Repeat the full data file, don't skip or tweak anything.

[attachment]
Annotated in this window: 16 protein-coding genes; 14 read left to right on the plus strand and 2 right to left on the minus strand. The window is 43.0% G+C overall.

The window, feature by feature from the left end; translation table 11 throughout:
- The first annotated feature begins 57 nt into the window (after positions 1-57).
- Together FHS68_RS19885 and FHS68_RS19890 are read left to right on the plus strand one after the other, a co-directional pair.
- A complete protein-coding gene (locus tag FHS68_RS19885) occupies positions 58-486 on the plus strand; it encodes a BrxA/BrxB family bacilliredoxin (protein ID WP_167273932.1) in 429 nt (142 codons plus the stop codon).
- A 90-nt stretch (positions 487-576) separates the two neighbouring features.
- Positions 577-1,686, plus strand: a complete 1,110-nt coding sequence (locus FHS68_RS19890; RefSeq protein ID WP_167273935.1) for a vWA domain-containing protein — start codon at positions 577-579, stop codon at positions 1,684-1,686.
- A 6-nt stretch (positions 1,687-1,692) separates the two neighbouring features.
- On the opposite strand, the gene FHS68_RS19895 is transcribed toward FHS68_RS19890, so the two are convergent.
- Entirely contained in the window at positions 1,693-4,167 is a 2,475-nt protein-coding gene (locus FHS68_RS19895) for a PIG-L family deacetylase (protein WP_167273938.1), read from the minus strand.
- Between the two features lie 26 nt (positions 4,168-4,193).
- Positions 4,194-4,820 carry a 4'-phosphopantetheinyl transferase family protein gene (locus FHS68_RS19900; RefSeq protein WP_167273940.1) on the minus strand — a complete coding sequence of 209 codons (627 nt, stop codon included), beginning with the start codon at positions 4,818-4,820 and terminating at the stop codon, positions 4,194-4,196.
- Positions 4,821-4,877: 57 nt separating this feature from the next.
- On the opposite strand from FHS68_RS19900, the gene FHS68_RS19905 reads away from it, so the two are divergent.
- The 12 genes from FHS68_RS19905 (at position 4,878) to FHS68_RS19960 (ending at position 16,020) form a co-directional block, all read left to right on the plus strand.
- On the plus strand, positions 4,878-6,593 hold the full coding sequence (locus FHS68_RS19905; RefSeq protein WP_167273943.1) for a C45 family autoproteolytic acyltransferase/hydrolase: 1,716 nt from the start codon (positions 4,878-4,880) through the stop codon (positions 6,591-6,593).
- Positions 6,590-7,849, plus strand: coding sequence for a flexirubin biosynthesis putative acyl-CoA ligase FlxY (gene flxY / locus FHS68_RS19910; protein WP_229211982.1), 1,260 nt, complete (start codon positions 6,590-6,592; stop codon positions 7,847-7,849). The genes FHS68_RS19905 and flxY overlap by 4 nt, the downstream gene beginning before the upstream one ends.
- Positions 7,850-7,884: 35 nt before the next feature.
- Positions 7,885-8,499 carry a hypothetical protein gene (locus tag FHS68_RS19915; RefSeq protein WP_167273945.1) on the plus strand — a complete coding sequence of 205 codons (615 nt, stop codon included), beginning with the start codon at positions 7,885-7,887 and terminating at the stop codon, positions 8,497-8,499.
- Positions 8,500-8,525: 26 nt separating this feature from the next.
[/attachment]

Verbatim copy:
Annotated in this window: 16 protein-coding genes; 14 read left to right on the plus strand and 2 right to left on the minus strand. The window is 43.0% G+C overall.

The window, feature by feature from the left end; translation table 11 throughout:
- The first annotated feature begins 57 nt into the window (after positions 1-57).
- Together FHS68_RS19885 and FHS68_RS19890 are read left to right on the plus strand one after the other, a co-directional pair.
- A complete protein-coding gene (locus tag FHS68_RS19885) occupies positions 58-486 on the plus strand; it encodes a BrxA/BrxB family bacilliredoxin (protein ID WP_167273932.1) in 429 nt (142 codons plus the stop codon).
- A 90-nt stretch (positions 487-576) separates the two neighbouring features.
- Positions 577-1,686, plus strand: a complete 1,110-nt coding sequence (locus FHS68_RS19890; RefSeq protein ID WP_167273935.1) for a vWA domain-containing protein — start codon at positions 577-579, stop codon at positions 1,684-1,686.
- A 6-nt stretch (positions 1,687-1,692) separates the two neighbouring features.
- On the opposite strand, the gene FHS68_RS19895 is transcribed toward FHS68_RS19890, so the two are convergent.
- Entirely contained in the window at positions 1,693-4,167 is a 2,475-nt protein-coding gene (locus FHS68_RS19895) for a PIG-L family deacetylase (protein WP_167273938.1), read from the minus strand.
- Between the two features lie 26 nt (positions 4,168-4,193).
- Positions 4,194-4,820 carry a 4'-phosphopantetheinyl transferase family protein gene (locus FHS68_RS19900; RefSeq protein WP_167273940.1) on the minus strand — a complete coding sequence of 209 codons (627 nt, stop codon included), beginning with the start codon at positions 4,818-4,820 and terminating at the stop codon, positions 4,194-4,196.
- Positions 4,821-4,877: 57 nt separating this feature from the next.
- On the opposite strand from FHS68_RS19900, the gene FHS68_RS19905 reads away from it, so the two are divergent.
- The 12 genes from FHS68_RS19905 (at position 4,878) to FHS68_RS19960 (ending at position 16,020) form a co-directional block, all read left to right on the plus strand.
- On the plus strand, positions 4,878-6,593 hold the full coding sequence (locus FHS68_RS19905; RefSeq protein WP_167273943.1) for a C45 family autoproteolytic acyltransferase/hydrolase: 1,716 nt from the start codon (positions 4,878-4,880) through the stop codon (positions 6,591-6,593).
- Positions 6,590-7,849, plus strand: coding sequence for a flexirubin biosynthesis putative acyl-CoA ligase FlxY (gene flxY / locus FHS68_RS19910; protein WP_229211982.1), 1,260 nt, complete (start codon positions 6,590-6,592; stop codon positions 7,847-7,849). The genes FHS68_RS19905 and flxY overlap by 4 nt, the downstream gene beginning before the upstream one ends.
- Positions 7,850-7,884: 35 nt before the next feature.
- Positions 7,885-8,499 carry a hypothetical protein gene (locus tag FHS68_RS19915; RefSeq protein WP_167273945.1) on the plus strand — a complete coding sequence of 205 codons (615 nt, stop codon included), beginning with the start codon at positions 7,885-7,887 and terminating at the stop codon, positions 8,497-8,499.
- Positions 8,500-8,525: 26 nt separating this feature from the next.